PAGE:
A slow-moving monster: North Dakota lake fills with water, swallows land and buildings
DEVILS LAKE, N.D. – It's been called a slow-growing monster: a huge lake that has steadily expanded over the last 20 years, swallowing up thousands of acres, hundreds of buildings and at least two towns in its rising waters.
Devils Lake keeps getting larger because it has no natural river or stream to carry away excess rain and snowmelt. Now it has climbed within 6 feet of overflowing, raising fears that some downstream communities could be washed away if the water level isn't reduced.
And those worries are compounded by another problem: Scientists believe the pattern of heavy rain and snow that filled the basin is likely to continue for at least another decade.
"It's a slow-moving torture," said 72-year-old Joe Belford, a lifelong resident of Devils Lake and a county commissioner who spends most of his time seeking a way to control the flooding and money to pay for it.
No other place in America has faced such a dilemma. The nation's only other significant "closed-basin" lake is the Great Salt Lake, which was in danger of flooding housing developments in the mid-1980s. But shortly after the state spent $70 million on huge pumps, a dry spell began. Those pumps now stand idle.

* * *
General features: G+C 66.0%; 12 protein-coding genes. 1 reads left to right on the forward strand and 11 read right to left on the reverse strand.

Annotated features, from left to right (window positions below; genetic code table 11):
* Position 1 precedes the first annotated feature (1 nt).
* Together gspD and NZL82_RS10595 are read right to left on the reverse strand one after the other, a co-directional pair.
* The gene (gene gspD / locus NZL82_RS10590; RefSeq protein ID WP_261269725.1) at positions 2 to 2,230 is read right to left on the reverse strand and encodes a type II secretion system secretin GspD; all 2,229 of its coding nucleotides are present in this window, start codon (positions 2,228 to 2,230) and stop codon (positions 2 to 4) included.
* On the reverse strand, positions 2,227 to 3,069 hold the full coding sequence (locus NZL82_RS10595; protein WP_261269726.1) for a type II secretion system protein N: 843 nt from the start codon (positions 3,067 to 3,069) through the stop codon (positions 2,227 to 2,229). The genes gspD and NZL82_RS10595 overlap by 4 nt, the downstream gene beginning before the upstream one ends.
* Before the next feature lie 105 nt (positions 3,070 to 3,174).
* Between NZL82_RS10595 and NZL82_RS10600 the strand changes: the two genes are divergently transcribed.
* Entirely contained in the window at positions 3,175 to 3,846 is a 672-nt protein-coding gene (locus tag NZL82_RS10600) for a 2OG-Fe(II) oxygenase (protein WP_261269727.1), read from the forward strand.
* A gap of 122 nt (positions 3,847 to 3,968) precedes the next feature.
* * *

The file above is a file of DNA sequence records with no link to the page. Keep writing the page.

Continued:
"We're unfortunately or fortunately — I don't know what it is — pretty unique," said Dick Johnson, mayor of Devils Lake, which has nearly 7,000 residents. The constant flooding "doesn't have the immediate impact that a hurricane or typhoon might have, but it's devastating."
Since the water began rising in the early 1990s, more than 400 homes around the lake have been relocated or destroyed.
The lake, about 160 miles northwest of Fargo, is the largest freshwater body in North Dakota, with an estimated shoreline of at least 1,000 miles. It's up to 75 feet deep and has attracted tourists from across the nation with excellent fishing and other recreational activities.
But local people and politicians are fretting that the lake is a catastrophic flood waiting to be released in their direction.
In the tiny town of Minnewaukan, the lake was once 8 miles away. Today it is lapping at the community from three sides, and residents are begging for help.
"This is tearing people apart," said Minnewaukan Mayor Trish McQuoid, fighting back tears. Proposals include moving the entire town to higher ground.
On Monday, the lake stood at just over 1,451 feet above sea level. If it climbs above 1,458 feet, its water will spill into the Sheyenne River, which flows through southeastern North Dakota before it joins the north-flowing Red River and heads into Canada.
Among the threatened communities along the Sheyenne is Valley City, west of Fargo. The mayor there said a spillover could raise the river more than 5 feet above a record 2009 flood, which forced most of the town's 6,300 residents to evacuate. That might flood up to half the city.
By the end of 2010, the federal government will have spent more than $1 billion to ease the threat, buying flooded property, building dikes and making other improvements. That figure does not include a $27 million floodwater-diversion channel built by the state on the west end of the lake. It also costs $330,000 a month for the electricity for pumps to take 1 inch off the lake.
All of those measures are considered temporary. The final solution — and its cost — is not known.
"The issue of stopping the flooding and trying to get water out of that lake is complicated," said Sen. Byron Dorgan, a North Dakota Democrat. "If it weren't complicated, it would have been solved long ago."